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Similar Problems

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USA Math Olympiad

Does there exist a Magic Rectangle?

Magic Squares are infamous; so famous that even the number of letters on its Wikipedia Page is more than that of Mathematics itself. People hardly talk about Magic Rectangles.

Ya, Magic Rectangles! Have you heard of it? No, right? Not me either!

So, I set off to discover the math behind it.

Does there exist a Magic Rectangle?

First, we have to write the condition mathematically.

Take a table of dimension m x n . Now fill in the tables with positive integers so that the sum of the rows, columns, and diagonals are equal. Does there exist such a rectangle?

Let’s start building it from scratch.

Now let’s check something else. Let’s calculate the sum of the elements of the table in two different ways.

Let’s say the column, row and diagonal sum be S . There are m rows and n columns.

Row – wala Viewpoint

The Rows say the sum of the elements of the table is S.m . See the picture below.

Column – wala Viewpoint

The Rows say the sum of the elements of the table is S.n . See the picture below.

Now, magically it comes that the S.m = S.n . Therefore the number of rows and columns must be equal.

Whoa! That was cute!

Visit this post to know about Magic Square more.

Edit 1: Look into the comments for a nice observation that if we allowed integers, and the common sum is 0, then we may not have got the result. Also we need to define the sum of the entries of a diagonal of a rectangle.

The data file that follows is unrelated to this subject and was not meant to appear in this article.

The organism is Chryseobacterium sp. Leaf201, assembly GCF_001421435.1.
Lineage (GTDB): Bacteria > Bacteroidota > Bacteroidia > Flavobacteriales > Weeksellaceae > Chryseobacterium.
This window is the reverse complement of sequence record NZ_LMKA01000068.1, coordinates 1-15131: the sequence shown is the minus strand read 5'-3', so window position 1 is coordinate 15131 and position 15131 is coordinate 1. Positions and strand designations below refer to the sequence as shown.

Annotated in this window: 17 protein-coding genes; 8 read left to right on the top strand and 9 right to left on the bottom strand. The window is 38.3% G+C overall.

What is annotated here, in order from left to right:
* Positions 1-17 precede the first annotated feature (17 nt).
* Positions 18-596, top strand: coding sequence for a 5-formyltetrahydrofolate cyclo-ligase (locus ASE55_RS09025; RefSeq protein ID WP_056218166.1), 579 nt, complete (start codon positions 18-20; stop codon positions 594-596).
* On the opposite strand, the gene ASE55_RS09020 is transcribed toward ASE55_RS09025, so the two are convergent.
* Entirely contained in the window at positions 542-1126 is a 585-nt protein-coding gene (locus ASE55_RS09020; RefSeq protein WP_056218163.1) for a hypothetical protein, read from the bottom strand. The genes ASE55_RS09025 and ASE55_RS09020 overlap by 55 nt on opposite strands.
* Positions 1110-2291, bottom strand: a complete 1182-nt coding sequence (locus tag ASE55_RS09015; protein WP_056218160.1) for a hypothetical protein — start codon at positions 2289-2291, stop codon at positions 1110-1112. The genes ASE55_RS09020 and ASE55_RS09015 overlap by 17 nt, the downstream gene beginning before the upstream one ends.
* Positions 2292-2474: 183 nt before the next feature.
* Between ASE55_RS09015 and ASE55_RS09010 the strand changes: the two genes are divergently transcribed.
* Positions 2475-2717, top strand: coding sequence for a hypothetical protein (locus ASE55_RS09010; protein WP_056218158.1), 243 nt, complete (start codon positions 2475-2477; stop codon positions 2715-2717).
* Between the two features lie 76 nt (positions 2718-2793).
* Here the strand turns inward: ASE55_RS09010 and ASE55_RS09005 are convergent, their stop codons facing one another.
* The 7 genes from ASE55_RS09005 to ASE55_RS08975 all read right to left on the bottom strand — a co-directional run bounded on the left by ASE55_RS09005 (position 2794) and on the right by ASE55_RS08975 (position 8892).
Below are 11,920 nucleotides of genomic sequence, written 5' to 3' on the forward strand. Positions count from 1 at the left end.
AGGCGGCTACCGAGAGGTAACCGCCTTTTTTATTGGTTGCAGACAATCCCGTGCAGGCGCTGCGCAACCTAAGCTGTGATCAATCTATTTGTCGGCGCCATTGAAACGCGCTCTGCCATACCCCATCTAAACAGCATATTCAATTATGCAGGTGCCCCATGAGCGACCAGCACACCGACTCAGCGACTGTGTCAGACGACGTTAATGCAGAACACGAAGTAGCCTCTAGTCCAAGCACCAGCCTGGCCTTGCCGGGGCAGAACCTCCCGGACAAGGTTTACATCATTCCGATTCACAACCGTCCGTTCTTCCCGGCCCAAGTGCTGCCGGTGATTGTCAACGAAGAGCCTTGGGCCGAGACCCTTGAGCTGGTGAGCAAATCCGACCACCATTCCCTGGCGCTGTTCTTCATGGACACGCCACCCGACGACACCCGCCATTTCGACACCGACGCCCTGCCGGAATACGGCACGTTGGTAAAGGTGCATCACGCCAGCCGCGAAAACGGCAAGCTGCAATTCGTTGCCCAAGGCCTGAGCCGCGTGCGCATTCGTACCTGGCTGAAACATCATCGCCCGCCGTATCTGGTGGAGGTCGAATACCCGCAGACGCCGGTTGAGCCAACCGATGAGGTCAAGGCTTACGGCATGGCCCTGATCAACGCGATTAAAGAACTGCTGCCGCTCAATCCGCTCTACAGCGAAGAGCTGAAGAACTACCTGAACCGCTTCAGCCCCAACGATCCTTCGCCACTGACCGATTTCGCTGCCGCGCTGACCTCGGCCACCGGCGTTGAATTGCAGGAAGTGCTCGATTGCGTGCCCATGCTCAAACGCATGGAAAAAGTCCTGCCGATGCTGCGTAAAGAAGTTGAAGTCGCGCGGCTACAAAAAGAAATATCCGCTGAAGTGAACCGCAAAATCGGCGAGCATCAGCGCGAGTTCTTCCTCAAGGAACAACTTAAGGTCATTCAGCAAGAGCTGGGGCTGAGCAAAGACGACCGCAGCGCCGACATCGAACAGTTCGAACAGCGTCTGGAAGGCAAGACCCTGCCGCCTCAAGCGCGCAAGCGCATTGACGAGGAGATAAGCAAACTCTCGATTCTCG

USA Math Olympiad

Sign Pyramid – AMC 8 2018 Problem 19

Big idea – stabilization

In a counting problem, you may need to stabilize the number of cases. This means, by letting some of the variables change, one may fix the remaining cases.

This is the central idea in the following problem from American Mathematical Contest 8 (AMC 8, 2018, Problem 9).

Also see

Advanced Math olympiad program


In a sign pyramid a cell gets a “+” if the two cells below it have the same sign, and it gets a “-” if the two cells below it have different signs. The diagram below illustrates a sign pyramid with four levels. How many possible ways are there to fill the four cells in the bottom row to produce a “+” at the top of the pyramid?

amc 8 2018 problem 19

Sequential Hints

(How to use this discussion: Do not read the entire solution at one go. First, read more on the Key Idea, then give the problem a try. Next, look into Step 1 and give it another try and so on.)

Hint 1

Start from the top! Fix the + sign at the top of the pyramid and try filling in the second row from left. Do you see any pattern?

(What happens if you plugin a + sign in the left most block of second row from top?)

Start from the top!

Hint 2

If we fix a + sign in the left most block of second row from top, the other box must contain a + sign. (Why?)

On the other hand fixing a – sign in the left most block of second row from top will force the remaining block to contain – sign.

Thus by varying the left most block of the second row, we can fix the entire row.

Will this work for the third row?

amc 8 2018 problem 19 part 2a
amc 8 2018 problem 19 part 2b

Hint 3

In fact the same trick will work for third row.

Try this. Fix a plus sign in the first row. Then fix second row as well ( plus, plus or minus, minus).

Then try to plugin some sign in the third row’s first block. And check that the remaining two blocks get automatically fixed. This is precisely known as stabilization.

Final Hint

Thus, we should only worry about the first block of second, third and fourth. Fixing them fixes the entire row.

There are 2 choices for the first block of second row, 2 choices for first block of third row and 2 choices for first block of third row. Hence in total we have \( 2 \times 2 \times 2 = 8 \) cases.

Recommended book

Principles and Techniques in Combinatorics Kindle Edition by Chen Chuan-Chong

Try chapter 1.